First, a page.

The band was formed back in 2013 and they have already released 2 EP’s namely River and What I Say. These projects speak for themselves as an introduction to the different sound that the band makes. This sound is a fusion of pop, rock and sometimes soul when they go acoustic and this flexibility is precisely what is appealing to them.

Stone Jets have also made notable television appearances with Hectic Nine-9 and SABC 3’s Expresso Morning Show. They have also played some of SA’s biggest music festivals such as OppiKoppi and Woodstock Beer Festival being among them. They have also performed alongside great and established artists with Hugh Masekela and Majozi being amongst them.

Their latest track, Feeling Good is a vibrant track with infectious rhythm and is the third release from this enigmatic afro pop rock outfit from Cape Town.

Link up with the guys on Twitter and Facebook. Also peep their Soundcloud for more updates on the music! - Zkhiphani


2014 - River

  1. River
  2. Under Your Spell
  3. Borderline
  4. You're Gone
  5. Tell Me

2016 - What I Say
  1. Something Good
  2. Hurricane
  3. Feeling Good
  4. What I Say
  5. Take a look at me
  6. Imagine
  7. Telegraph



Greek philosopher Plato, once said: 

“Beauty of style and harmony and grace and good rhythm depend on simplicity.”

It’s this philosophy of keeping things simple that makes the music produced by Cape Town band Stone Jets, fresh and unique, but also relatable.

The band, with Manfred Klose on guitars, Eduan Joubert on drums and Given Nkanyane on vocals and bass describe their music as “Pop”, but, as is the case with many musicians, their sound has evolved as they have.

Given and Manfred met in a recording studio where Given was working on a solo release.  Manfred, who was there as a session guitarist, started building on the songs that Given had written, bringing the sound he had in head to life. “That was sort of the catalyst for the band,” Given explains.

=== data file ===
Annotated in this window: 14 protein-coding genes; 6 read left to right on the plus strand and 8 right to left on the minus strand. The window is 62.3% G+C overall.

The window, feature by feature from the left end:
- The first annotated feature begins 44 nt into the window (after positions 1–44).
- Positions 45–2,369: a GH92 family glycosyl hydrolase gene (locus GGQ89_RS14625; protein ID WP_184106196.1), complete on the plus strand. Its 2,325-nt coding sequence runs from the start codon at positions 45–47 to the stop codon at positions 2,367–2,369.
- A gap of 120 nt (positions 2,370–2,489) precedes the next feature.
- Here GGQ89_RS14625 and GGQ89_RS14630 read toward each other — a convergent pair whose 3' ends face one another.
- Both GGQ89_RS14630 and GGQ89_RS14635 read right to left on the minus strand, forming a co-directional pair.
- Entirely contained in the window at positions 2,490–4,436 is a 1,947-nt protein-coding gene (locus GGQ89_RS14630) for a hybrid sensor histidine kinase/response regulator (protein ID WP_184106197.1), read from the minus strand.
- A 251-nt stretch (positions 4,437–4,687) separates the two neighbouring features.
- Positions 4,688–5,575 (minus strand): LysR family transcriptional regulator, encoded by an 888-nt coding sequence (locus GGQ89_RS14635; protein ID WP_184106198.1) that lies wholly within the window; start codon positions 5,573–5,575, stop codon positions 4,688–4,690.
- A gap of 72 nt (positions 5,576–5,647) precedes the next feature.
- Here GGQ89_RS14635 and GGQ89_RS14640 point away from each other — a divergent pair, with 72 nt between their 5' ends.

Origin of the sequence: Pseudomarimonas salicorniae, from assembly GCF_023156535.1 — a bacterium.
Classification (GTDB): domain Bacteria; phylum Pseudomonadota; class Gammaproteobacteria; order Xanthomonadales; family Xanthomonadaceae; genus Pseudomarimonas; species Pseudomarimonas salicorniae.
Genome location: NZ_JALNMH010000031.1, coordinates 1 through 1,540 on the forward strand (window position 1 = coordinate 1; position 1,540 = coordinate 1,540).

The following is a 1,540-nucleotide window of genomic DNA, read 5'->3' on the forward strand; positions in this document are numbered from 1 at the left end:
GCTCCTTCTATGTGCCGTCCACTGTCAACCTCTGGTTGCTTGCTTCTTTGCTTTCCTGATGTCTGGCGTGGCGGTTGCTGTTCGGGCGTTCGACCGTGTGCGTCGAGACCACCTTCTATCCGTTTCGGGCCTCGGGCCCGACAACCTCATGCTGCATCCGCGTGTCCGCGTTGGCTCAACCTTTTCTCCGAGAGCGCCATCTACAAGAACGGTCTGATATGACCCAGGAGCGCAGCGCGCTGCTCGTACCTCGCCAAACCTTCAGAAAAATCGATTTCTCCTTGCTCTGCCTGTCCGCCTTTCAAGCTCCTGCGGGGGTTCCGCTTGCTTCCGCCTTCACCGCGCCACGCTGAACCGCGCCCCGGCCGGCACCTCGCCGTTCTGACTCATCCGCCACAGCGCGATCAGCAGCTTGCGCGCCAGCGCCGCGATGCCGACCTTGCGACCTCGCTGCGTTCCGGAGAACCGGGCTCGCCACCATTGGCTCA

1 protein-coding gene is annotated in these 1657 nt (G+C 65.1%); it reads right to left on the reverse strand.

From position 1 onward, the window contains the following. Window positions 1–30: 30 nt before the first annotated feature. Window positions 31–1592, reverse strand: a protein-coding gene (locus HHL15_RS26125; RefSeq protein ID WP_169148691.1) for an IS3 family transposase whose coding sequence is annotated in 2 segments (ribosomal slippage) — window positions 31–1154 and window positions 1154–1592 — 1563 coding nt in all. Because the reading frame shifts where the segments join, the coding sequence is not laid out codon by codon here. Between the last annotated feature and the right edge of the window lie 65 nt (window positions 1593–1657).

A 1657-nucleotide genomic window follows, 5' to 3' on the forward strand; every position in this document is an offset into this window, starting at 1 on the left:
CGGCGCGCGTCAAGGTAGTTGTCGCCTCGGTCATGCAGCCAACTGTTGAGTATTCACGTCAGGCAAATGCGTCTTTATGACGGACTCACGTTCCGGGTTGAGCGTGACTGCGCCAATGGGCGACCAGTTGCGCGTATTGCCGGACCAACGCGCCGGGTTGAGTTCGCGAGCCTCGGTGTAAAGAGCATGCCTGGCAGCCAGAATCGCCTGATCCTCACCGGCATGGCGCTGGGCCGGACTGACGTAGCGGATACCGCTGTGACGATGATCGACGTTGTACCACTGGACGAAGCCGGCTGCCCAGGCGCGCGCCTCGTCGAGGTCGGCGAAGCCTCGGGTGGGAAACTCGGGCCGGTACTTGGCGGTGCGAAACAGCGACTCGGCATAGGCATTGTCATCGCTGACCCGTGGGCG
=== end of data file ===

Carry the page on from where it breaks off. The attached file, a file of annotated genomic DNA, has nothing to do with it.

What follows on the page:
The recording would later become their first EP, River (released in 2014), but first Given needed to move from Johannesburg to Cape Town, for Stone Jets to be born.  

The band started performing in 2014, although many of those early months were spent writing material, and for Given learning a new instrument, the bass guitar.  Manfred, who has been involved with a number of bands and other projects as a session musician before, also helped Given “assimilate into a band environment”.

At that stage, Cape Town enjoyed a vibrant folk music scene and with their simple style, it was a genre that fans easily boxed the Stone Jets into, but they were also drawing heavily on African, classical, blues and rock influences.
It was through performing as much as possible though, that the band started to figure out what it was they were doing and what their fans wanted. “That’s where we learnt to craft our sound,” Manfred says. “We see how people react to a song and then change it slightly.”
“We also listened though,” Given adds, pointing out that they paid attention not only to how fans experience them, but also how the industry is moving.

The band’s second release, What I Say (released in 2016), was preceded with a lyric video for the first single off the EP, “Hurricane”, which critics have described as a “lively, foot-tapping summer single”.
Given says their understanding for music and what they are trying to do was far more “shaped” when they approached the second EP, adding that the music has a lot of “crossover potential”.
“We’re leaving a lot of space for people to add their own interpretation,” Manfred says.

With tours to Johannesburg, performances at Splashy Fen and Oppikoppi and appearances on SABC 3’s Expresso Morning Show and SABC 2’s Hectic Nine-9, Stone Jets are quickly building a name for themselves on the South African Music Scene. 

For Manfred and Given, it will always be about the music, something that’s clearly evident when seeing the amount of fun they have on stage.

Band Members